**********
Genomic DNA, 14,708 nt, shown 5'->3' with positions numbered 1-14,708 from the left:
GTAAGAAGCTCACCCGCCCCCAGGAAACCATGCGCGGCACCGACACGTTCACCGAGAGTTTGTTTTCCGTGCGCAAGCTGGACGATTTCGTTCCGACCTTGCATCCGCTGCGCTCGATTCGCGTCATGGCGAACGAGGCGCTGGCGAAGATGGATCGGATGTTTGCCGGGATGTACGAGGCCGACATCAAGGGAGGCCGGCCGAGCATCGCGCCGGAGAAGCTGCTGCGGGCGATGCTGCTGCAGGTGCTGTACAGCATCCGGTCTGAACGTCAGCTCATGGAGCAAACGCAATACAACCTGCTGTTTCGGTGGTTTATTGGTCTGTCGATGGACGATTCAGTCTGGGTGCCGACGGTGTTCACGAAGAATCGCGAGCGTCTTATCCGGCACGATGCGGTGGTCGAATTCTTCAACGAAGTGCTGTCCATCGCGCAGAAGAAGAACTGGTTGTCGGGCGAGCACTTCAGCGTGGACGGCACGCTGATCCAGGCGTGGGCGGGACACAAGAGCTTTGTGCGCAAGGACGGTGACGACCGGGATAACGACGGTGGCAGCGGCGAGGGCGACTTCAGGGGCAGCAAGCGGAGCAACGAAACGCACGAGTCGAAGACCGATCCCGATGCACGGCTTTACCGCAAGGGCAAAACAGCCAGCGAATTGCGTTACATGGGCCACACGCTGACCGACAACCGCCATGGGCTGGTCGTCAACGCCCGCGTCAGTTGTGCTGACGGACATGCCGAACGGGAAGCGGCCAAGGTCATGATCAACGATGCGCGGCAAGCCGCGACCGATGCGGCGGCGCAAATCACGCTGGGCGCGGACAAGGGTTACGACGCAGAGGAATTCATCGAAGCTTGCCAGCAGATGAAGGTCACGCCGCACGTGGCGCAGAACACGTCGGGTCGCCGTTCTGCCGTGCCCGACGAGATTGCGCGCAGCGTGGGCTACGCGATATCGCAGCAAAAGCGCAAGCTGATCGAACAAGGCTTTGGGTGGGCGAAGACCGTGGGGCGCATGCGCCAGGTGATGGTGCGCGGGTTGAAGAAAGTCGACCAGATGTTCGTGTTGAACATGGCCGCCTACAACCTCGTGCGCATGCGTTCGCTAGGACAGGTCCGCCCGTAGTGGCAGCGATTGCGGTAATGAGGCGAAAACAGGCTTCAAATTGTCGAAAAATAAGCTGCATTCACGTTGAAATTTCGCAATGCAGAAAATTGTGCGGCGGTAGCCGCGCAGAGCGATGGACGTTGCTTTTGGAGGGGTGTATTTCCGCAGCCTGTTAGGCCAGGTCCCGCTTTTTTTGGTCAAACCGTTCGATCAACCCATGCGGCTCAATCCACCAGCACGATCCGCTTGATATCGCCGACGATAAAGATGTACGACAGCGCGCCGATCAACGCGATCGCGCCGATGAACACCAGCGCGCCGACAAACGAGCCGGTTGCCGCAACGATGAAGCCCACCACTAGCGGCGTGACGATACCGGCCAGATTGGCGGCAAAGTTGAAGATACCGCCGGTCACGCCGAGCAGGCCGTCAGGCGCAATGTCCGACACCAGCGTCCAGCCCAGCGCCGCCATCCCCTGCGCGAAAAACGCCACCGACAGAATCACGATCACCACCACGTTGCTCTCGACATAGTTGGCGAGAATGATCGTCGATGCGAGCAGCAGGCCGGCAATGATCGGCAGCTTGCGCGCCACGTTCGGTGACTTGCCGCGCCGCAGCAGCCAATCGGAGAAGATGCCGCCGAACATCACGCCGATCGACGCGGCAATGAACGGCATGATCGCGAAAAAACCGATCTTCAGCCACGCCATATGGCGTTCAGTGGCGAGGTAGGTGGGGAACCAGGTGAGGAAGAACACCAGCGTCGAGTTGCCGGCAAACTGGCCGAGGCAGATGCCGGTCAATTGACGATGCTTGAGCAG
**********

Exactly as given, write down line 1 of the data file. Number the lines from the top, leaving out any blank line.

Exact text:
Genomic DNA, 14,708 nt, shown 5'->3' with positions numbered 1-14,708 from the left: